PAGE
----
Africa: Law and peace

The cessation of war and abundance of rich natural resources have oiled the wheels of recovery in Angola and Mozambique and are making them attractive to Portuguese law firms.

The Portuguese-speaking nations of the world also ­happen to be some of the most attractive to investors. And right now none is more attractive than the African nations of Angola and Mozambique, which have both been on an incredible journey over the past 10 years, turning from war-ravaged, desperately poor nations into some of fastest-growing economies in the world.

There is still huge poverty in both ­countries, but Angola has seen its prosperity rocket from its massive oil production. Such is its output, the country’s ruling party signed a deal with China that saw billions of dollars worth of loans make their way into the country in return for oil and the proviso that 70 per cent of all building projects are awarded to Chinese companies. Angola is now China’s number-one source of oil.

The money that remains after the ­relevant people have taken a cut (Angola still suffers from widespread corruption) is going towards airports, roads, hospitals and ­housing as part of one of the world’s largest rebuilding projects.

Most of Portugal’s largest firms have links to the two countries, formal or otherwise, including PLMJ, Abreu Advogados and Vieira De Almeida. Barrocas Sarmento Neves has ties to Mozambique, as does Raposo Bernardo.

“Africa is a very special environment. Angola had war for 40 years up until 1998 and its infrastructure was almost utterly destroyed. If you take a country in that state then add the greatest oil output in the world, you have an explosive mix,” says Jorge de Brito Pereira, a partner at PLMJ and head of the firm’s Angola practice, who believes the country’s capital Luanda has as exciting a market as found anywhere in the world.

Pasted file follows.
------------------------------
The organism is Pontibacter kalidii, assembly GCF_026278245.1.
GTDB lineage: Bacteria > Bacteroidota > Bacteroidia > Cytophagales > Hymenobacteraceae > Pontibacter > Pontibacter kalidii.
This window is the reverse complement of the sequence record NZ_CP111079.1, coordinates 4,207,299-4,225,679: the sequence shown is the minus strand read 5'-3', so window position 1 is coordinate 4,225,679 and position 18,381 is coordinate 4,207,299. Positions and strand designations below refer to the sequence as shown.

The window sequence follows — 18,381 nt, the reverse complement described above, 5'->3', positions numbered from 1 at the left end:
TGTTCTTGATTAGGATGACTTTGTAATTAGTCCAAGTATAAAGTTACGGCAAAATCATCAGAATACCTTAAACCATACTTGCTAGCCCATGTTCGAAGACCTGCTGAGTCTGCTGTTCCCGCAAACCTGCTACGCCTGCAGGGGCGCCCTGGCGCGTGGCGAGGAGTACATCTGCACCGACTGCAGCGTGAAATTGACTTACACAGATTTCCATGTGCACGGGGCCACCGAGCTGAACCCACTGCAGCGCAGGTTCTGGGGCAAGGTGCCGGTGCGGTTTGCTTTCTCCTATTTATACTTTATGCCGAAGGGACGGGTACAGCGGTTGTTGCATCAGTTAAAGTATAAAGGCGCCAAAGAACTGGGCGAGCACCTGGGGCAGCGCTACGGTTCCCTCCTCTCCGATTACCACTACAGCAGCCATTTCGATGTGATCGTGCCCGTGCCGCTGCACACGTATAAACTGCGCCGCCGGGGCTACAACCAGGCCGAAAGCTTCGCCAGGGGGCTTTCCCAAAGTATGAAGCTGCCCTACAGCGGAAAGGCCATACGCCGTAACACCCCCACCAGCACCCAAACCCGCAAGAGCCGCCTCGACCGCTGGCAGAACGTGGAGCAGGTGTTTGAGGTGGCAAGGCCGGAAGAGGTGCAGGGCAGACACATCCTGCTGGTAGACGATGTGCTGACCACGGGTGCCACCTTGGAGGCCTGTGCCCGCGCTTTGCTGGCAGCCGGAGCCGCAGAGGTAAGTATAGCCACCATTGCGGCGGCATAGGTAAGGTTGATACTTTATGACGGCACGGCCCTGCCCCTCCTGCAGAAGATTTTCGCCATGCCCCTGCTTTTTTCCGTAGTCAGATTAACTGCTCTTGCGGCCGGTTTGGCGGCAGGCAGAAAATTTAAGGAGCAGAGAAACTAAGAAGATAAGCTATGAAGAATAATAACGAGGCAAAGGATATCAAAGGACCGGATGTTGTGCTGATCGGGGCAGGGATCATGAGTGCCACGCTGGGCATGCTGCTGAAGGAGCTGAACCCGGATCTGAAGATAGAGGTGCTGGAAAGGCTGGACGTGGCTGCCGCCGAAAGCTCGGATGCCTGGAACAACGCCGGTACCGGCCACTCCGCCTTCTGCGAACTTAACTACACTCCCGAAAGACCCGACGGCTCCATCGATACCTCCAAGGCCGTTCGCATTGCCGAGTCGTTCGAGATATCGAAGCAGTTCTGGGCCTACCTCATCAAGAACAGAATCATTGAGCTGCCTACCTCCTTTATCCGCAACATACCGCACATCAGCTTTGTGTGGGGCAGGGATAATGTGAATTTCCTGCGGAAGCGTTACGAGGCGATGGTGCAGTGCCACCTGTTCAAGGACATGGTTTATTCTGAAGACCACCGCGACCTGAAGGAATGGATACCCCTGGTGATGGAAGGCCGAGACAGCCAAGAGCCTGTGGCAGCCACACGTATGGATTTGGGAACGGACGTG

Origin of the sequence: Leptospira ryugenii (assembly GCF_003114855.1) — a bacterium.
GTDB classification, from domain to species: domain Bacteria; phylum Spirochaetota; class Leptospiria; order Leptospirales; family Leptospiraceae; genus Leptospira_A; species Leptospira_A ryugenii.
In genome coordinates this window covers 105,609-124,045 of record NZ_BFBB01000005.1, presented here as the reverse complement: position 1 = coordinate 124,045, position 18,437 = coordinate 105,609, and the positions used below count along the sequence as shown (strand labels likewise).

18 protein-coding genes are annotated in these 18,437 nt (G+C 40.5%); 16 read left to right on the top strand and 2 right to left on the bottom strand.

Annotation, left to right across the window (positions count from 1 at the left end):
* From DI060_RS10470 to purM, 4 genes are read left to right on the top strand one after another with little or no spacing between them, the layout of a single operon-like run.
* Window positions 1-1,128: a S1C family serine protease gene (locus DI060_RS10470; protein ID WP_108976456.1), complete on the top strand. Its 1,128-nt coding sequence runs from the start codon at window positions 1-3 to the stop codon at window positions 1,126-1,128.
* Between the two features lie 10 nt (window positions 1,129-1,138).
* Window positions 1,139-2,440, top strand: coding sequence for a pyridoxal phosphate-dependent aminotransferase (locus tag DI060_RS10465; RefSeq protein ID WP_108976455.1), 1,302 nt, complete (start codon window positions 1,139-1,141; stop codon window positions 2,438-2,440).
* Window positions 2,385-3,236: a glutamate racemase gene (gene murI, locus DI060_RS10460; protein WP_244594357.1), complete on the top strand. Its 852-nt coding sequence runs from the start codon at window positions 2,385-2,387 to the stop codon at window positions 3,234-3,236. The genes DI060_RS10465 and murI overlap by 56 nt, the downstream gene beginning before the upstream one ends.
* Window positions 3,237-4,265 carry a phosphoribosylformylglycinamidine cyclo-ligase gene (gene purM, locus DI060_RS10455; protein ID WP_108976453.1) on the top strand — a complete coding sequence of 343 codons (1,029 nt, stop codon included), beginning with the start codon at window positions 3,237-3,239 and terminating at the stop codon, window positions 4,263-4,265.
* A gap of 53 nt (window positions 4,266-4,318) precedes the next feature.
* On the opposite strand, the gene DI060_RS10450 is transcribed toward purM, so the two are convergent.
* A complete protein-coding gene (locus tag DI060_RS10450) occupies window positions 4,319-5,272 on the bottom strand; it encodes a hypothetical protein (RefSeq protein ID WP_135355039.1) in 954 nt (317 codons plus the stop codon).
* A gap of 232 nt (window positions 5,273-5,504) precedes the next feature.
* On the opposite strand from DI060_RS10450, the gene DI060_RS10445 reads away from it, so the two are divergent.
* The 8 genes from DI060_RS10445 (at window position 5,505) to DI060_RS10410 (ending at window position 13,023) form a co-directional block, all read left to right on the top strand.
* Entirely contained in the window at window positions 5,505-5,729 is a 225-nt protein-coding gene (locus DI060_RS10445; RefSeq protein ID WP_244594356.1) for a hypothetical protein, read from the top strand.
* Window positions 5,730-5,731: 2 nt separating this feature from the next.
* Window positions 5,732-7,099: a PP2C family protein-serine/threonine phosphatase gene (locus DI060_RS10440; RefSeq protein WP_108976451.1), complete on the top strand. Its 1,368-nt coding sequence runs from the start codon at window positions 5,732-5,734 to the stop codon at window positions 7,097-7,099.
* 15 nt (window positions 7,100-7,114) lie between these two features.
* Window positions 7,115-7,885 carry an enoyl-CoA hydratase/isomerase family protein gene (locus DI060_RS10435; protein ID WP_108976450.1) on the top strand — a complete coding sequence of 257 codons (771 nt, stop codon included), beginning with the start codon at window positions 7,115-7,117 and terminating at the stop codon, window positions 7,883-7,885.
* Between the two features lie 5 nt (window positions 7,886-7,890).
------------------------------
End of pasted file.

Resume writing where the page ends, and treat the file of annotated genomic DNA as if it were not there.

De Brito Pereira opened the firm’s ­Angola office four years ago and oversees PLMJ’s new office in Mozambique, which opened in January this year. PLMJ also has access to around 70 lawyers working in Africa for the firm.

“It’s hard for people to imagine a ­country that needs everything to be done,” he says. “Roads need to be built, the ­internet doesn’t work, there are only three hotels in Luanda. These economies are being rebuilt.”

The economic gloom being felt in Europe and the US is not touching ­Angola. Thousands of people are entering the country to work every week and, even with the fluctuating oil price, there is lots of investment to go around.

“The economy is booming,” says de Brito Pereira. “Last year Angola saw the largest growth in gross domestic product in the world. The state is not investing as much as it was before but foreign investment hasn’t stopped.”

PLMJ’s African offices have been built through partnerships with local firms and De Brito Pereira says he is seeing an increasing number of referrals from ­European firms that do not have a ­presence in the region.

He says: “Around 50 per cent of our clients are Portuguese with 40 per cent coming from the rest of the world, ­including a growing number from Brazil. I expect the country to see double-digit growth for the next five to 10 years – ­Angola’s becoming more and more ­important to PLMJ.”

Miranda Correia Amendoeira has offices across most of the Portuguese-speaking former colonies including three in Angola and others in Mozambique, Equatorial Guinea, Guinea Bissau, Cape Verde and São Tomé e Principe.

The firm’s managing partner Rui Amendoeira says that although there are exciting opportunities in the region, the firm has been hit by the economic downturn’s effect on African nations. A quarter of the firm’s lawyers are based in Africa and the ­continent accounts for roughly 60 per cent of its turnover.

The drop in oil prices has been the biggest drag for Miranda, crashing over six months from $150 (£102) per barrel to just $40 (£27) per barrel and changing the overall prosperity of oil-dependent ­Angola and Equatorial Guinea.

“If we reach the end of 2009 with ­exactly the same structure and with no layoffs then that will be a good result,” says ­Amendoeira. “We’re being more cautious about expanding into new areas and ­projecting zero per cent growth for 2009.”